Bart Schermer appointed as Professor of Privacy and Cybercrime
As of 1 November 2021, Bart Willem Schermer has been appointed as Professor of Privacy and Cybercrime at eLaw – Center for Law and Digital Technologies.
In his teaching and research, Schermer focuses on the topics of privacy and cybercrime, and more in particular on the intersection between these areas: the aspects related to privacy law in the investigation of crime and cybercrime. 'What these two topics have in common is that they are subject to constant change due to rapid developments in digital technologies', Schermer says. 'Digital technologies like the internet, artificial intelligence and augmented reality, are changing how we interact, the balance of power and our view of the world. The normative and organising role of the law is of great importance in steering the changes in society arising from these new technologies in the right direction.'
New technologies have enabled new types of crime and investigative methods must respond to that. Methods such as digital intrusion, the use of artificial intelligence and taking over dark markets are important in combating crime and cybercrime, but also raise questions about the protection of privacy. 'Besides “classic” forms of cybercrime like hacking, phishing and DDos attacks, digital technologies also facilitate new harmful and undesirable behaviour – for example, virtual vandalism or deep fakes. The question is whether, and if so how, such behaviour needs to be made an offence.'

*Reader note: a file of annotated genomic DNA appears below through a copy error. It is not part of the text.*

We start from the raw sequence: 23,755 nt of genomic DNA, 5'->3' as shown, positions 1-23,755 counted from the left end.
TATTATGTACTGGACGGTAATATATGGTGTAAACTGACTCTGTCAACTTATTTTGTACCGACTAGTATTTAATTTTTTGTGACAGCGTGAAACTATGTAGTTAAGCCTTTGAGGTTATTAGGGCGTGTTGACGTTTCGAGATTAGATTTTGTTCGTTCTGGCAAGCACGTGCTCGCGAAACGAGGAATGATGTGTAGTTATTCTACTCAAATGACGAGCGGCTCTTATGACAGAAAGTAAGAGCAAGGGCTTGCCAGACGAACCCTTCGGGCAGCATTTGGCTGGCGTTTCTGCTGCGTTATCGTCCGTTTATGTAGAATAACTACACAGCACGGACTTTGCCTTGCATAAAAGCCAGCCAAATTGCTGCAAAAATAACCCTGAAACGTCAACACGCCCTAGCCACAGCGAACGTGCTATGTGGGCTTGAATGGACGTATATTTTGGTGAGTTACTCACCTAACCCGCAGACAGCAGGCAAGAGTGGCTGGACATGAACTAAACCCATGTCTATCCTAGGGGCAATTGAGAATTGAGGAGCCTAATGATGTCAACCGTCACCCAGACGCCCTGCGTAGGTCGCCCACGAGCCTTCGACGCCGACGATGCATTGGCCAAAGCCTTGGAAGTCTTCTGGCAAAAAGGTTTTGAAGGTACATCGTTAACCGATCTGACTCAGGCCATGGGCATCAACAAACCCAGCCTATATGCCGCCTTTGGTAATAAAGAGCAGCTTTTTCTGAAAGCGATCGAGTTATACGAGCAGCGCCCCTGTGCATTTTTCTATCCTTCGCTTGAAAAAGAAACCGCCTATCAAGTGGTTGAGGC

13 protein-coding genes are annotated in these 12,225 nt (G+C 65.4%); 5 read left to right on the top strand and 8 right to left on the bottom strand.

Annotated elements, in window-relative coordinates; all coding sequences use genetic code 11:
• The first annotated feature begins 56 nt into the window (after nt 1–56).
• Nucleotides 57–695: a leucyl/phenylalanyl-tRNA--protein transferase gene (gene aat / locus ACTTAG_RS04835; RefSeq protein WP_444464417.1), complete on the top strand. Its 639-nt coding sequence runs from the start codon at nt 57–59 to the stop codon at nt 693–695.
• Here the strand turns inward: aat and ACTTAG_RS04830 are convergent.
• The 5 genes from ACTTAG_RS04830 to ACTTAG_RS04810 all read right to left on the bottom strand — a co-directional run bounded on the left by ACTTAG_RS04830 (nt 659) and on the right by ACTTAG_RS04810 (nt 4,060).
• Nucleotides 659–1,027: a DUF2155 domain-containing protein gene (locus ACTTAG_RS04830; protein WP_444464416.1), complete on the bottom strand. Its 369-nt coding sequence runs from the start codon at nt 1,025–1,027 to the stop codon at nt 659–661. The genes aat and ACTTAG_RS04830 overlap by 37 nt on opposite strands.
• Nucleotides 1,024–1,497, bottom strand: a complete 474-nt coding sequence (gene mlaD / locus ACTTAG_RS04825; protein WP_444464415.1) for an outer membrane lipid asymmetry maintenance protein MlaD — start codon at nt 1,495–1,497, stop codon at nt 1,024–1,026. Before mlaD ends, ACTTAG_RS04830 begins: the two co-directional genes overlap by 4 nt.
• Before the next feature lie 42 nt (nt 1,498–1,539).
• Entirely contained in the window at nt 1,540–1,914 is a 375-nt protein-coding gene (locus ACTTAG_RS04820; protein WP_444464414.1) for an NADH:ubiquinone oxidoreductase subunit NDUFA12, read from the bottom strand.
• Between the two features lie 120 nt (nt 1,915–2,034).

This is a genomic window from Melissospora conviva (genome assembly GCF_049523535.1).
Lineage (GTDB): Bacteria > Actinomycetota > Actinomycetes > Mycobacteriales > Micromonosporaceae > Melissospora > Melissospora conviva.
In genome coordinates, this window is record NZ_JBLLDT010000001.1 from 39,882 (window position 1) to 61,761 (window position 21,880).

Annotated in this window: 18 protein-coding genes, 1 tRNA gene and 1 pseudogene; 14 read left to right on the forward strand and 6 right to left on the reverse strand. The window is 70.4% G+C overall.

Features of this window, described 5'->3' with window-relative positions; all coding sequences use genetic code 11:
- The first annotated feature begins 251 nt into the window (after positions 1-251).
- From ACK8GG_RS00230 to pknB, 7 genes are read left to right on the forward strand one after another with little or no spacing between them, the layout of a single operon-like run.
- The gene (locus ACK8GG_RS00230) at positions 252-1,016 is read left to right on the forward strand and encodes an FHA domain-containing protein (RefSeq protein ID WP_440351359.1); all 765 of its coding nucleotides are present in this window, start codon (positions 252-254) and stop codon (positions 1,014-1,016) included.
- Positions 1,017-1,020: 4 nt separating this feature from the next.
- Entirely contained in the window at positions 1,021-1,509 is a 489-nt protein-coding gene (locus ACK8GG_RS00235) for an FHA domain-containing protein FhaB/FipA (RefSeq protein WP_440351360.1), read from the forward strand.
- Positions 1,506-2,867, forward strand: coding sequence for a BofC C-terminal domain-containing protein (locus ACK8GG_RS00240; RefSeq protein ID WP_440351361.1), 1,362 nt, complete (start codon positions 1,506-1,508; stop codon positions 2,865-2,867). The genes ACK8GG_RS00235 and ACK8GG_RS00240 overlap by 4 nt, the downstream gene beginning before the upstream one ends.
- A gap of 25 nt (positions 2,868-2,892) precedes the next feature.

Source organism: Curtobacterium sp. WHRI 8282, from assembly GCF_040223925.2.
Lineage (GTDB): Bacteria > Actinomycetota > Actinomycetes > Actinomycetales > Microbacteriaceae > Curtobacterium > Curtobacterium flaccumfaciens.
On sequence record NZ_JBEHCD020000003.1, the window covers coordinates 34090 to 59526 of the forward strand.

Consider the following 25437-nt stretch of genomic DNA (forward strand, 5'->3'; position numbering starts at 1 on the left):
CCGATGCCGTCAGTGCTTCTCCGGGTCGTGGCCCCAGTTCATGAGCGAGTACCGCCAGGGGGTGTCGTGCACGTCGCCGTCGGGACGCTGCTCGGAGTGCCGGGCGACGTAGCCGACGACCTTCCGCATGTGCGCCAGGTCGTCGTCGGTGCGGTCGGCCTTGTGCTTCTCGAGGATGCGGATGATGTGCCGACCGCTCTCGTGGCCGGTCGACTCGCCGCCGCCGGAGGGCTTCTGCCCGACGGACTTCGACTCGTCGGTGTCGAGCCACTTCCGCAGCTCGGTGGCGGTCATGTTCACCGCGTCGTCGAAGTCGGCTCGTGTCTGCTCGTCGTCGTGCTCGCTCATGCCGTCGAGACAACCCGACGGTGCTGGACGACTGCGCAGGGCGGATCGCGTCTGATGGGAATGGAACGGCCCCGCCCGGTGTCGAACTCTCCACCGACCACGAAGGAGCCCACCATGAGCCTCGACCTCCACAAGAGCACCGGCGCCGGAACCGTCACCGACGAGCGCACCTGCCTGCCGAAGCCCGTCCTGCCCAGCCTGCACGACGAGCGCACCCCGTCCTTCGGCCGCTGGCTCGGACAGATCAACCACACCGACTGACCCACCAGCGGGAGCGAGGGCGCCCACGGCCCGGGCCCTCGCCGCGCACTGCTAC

Zero sum game
In relation to education, Schermer believes it is important for students to understand how new, digital technologies are changing existing relationships and structures in society. 'Privacy is always a major topic in the discussion. I try to show students that privacy and security are not values that strike each other out in a zero sum game, but values that must be pursued equally.'
Schermer joined Leiden University in 2003, first as a researcher and later as an Assistant Professor and Associate Professor. In addition to his appointment at the University, he is a partner and cofounder of the consultancy firm Considerati, a fellow at the E. M. Meijers Institute for Legal Studies, a member of the cybercrime expert group for the Court of Appeal in The Hague, and a member of the Human Rights Committee of the Dutch Advisory Council on International Affairs (AIV).